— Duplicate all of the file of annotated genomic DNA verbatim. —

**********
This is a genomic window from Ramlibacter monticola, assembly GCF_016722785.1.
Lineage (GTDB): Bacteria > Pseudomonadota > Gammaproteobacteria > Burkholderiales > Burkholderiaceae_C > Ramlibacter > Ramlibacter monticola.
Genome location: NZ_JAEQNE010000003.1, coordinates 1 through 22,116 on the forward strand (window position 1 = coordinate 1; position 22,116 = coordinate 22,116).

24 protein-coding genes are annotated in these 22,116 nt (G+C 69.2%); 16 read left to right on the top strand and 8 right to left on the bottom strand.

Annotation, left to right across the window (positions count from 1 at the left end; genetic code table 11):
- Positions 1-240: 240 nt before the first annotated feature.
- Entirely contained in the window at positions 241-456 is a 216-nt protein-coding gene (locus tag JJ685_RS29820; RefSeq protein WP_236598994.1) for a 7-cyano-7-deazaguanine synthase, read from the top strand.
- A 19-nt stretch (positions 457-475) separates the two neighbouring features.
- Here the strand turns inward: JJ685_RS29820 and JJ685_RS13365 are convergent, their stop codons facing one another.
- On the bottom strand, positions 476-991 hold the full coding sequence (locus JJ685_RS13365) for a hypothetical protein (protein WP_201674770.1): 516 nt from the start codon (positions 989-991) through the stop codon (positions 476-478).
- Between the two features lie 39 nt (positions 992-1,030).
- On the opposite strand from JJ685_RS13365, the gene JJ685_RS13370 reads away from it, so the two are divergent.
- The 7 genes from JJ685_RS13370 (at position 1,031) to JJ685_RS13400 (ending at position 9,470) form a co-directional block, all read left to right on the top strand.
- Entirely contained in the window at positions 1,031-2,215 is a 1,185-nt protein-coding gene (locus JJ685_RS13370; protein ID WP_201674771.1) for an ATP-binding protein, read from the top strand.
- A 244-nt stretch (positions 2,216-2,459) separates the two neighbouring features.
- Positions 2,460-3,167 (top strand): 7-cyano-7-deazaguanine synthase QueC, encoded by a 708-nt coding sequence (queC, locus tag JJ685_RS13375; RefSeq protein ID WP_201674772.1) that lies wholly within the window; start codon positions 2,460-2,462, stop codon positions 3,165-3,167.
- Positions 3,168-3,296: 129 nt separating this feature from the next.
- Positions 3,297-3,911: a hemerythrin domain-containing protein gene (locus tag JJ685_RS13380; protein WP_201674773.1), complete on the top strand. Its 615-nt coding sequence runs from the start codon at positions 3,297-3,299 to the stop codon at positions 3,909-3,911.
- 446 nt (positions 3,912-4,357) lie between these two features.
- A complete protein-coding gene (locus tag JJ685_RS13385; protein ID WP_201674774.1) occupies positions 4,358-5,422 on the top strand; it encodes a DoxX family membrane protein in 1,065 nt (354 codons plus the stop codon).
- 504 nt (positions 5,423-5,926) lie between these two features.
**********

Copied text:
This is a genomic window from Ramlibacter monticola, assembly GCF_016722785.1.
Lineage (GTDB): Bacteria > Pseudomonadota > Gammaproteobacteria > Burkholderiales > Burkholderiaceae_C > Ramlibacter > Ramlibacter monticola.
Genome location: NZ_JAEQNE010000003.1, coordinates 1 through 22,116 on the forward strand (window position 1 = coordinate 1; position 22,116 = coordinate 22,116).

24 protein-coding genes are annotated in these 22,116 nt (G+C 69.2%); 16 read left to right on the top strand and 8 right to left on the bottom strand.

Annotation, left to right across the window (positions count from 1 at the left end; genetic code table 11):
- Positions 1-240: 240 nt before the first annotated feature.
- Entirely contained in the window at positions 241-456 is a 216-nt protein-coding gene (locus tag JJ685_RS29820; RefSeq protein WP_236598994.1) for a 7-cyano-7-deazaguanine synthase, read from the top strand.
- A 19-nt stretch (positions 457-475) separates the two neighbouring features.
- Here the strand turns inward: JJ685_RS29820 and JJ685_RS13365 are convergent, their stop codons facing one another.
- On the bottom strand, positions 476-991 hold the full coding sequence (locus JJ685_RS13365) for a hypothetical protein (protein WP_201674770.1): 516 nt from the start codon (positions 989-991) through the stop codon (positions 476-478).
- Between the two features lie 39 nt (positions 992-1,030).
- On the opposite strand from JJ685_RS13365, the gene JJ685_RS13370 reads away from it, so the two are divergent.
- The 7 genes from JJ685_RS13370 (at position 1,031) to JJ685_RS13400 (ending at position 9,470) form a co-directional block, all read left to right on the top strand.
- Entirely contained in the window at positions 1,031-2,215 is a 1,185-nt protein-coding gene (locus JJ685_RS13370; protein ID WP_201674771.1) for an ATP-binding protein, read from the top strand.
- A 244-nt stretch (positions 2,216-2,459) separates the two neighbouring features.
- Positions 2,460-3,167 (top strand): 7-cyano-7-deazaguanine synthase QueC, encoded by a 708-nt coding sequence (queC, locus tag JJ685_RS13375; RefSeq protein ID WP_201674772.1) that lies wholly within the window; start codon positions 2,460-2,462, stop codon positions 3,165-3,167.
- Positions 3,168-3,296: 129 nt separating this feature from the next.
- Positions 3,297-3,911: a hemerythrin domain-containing protein gene (locus tag JJ685_RS13380; protein WP_201674773.1), complete on the top strand. Its 615-nt coding sequence runs from the start codon at positions 3,297-3,299 to the stop codon at positions 3,909-3,911.
- 446 nt (positions 3,912-4,357) lie between these two features.
- A complete protein-coding gene (locus tag JJ685_RS13385; protein ID WP_201674774.1) occupies positions 4,358-5,422 on the top strand; it encodes a DoxX family membrane protein in 1,065 nt (354 codons plus the stop codon).
- 504 nt (positions 5,423-5,926) lie between these two features.